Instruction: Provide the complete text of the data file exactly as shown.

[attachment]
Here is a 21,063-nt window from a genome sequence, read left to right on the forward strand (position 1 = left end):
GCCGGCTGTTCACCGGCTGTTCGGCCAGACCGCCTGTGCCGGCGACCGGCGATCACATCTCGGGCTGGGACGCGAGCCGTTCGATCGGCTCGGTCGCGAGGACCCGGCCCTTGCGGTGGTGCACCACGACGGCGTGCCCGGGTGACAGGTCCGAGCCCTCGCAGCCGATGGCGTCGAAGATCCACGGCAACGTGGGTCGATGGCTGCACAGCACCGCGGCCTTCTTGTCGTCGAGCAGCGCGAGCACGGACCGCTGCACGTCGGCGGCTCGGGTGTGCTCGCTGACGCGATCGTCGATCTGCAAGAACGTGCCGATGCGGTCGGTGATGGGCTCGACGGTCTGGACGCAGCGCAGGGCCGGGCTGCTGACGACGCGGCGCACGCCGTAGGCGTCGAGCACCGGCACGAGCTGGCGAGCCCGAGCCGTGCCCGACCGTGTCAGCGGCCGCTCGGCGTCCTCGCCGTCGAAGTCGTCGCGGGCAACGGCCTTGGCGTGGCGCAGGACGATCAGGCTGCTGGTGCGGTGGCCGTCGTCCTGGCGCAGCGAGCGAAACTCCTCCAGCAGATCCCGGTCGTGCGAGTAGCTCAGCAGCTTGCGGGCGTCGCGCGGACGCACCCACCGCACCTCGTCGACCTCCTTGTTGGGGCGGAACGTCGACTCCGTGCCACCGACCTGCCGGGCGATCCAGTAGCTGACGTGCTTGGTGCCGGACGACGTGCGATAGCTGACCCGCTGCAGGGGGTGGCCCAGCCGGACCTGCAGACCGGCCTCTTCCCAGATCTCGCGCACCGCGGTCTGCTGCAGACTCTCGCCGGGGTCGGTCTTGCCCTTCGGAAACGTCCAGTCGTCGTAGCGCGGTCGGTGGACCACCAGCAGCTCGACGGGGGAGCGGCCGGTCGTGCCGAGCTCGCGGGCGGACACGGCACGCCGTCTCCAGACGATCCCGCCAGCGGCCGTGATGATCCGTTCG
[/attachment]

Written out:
Here is a 21,063-nt window from a genome sequence, read left to right on the forward strand (position 1 = left end):
GCCGGCTGTTCACCGGCTGTTCGGCCAGACCGCCTGTGCCGGCGACCGGCGATCACATCTCGGGCTGGGACGCGAGCCGTTCGATCGGCTCGGTCGCGAGGACCCGGCCCTTGCGGTGGTGCACCACGACGGCGTGCCCGGGTGACAGGTCCGAGCCCTCGCAGCCGATGGCGTCGAAGATCCACGGCAACGTGGGTCGATGGCTGCACAGCACCGCGGCCTTCTTGTCGTCGAGCAGCGCGAGCACGGACCGCTGCACGTCGGCGGCTCGGGTGTGCTCGCTGACGCGATCGTCGATCTGCAAGAACGTGCCGATGCGGTCGGTGATGGGCTCGACGGTCTGGACGCAGCGCAGGGCCGGGCTGCTGACGACGCGGCGCACGCCGTAGGCGTCGAGCACCGGCACGAGCTGGCGAGCCCGAGCCGTGCCCGACCGTGTCAGCGGCCGCTCGGCGTCCTCGCCGTCGAAGTCGTCGCGGGCAACGGCCTTGGCGTGGCGCAGGACGATCAGGCTGCTGGTGCGGTGGCCGTCGTCCTGGCGCAGCGAGCGAAACTCCTCCAGCAGATCCCGGTCGTGCGAGTAGCTCAGCAGCTTGCGGGCGTCGCGCGGACGCACCCACCGCACCTCGTCGACCTCCTTGTTGGGGCGGAACGTCGACTCCGTGCCACCGACCTGCCGGGCGATCCAGTAGCTGACGTGCTTGGTGCCGGACGACGTGCGATAGCTGACCCGCTGCAGGGGGTGGCCCAGCCGGACCTGCAGACCGGCCTCTTCCCAGATCTCGCGCACCGCGGTCTGCTGCAGACTCTCGCCGGGGTCGGTCTTGCCCTTCGGAAACGTCCAGTCGTCGTAGCGCGGTCGGTGGACCACCAGCAGCTCGACGGGGGAGCGGCCGGTCGTGCCGAGCTCGCGGGCGGACACGGCACGCCGTCTCCAGACGATCCCGCCAGCGGCCGTGATGATCCGTTCG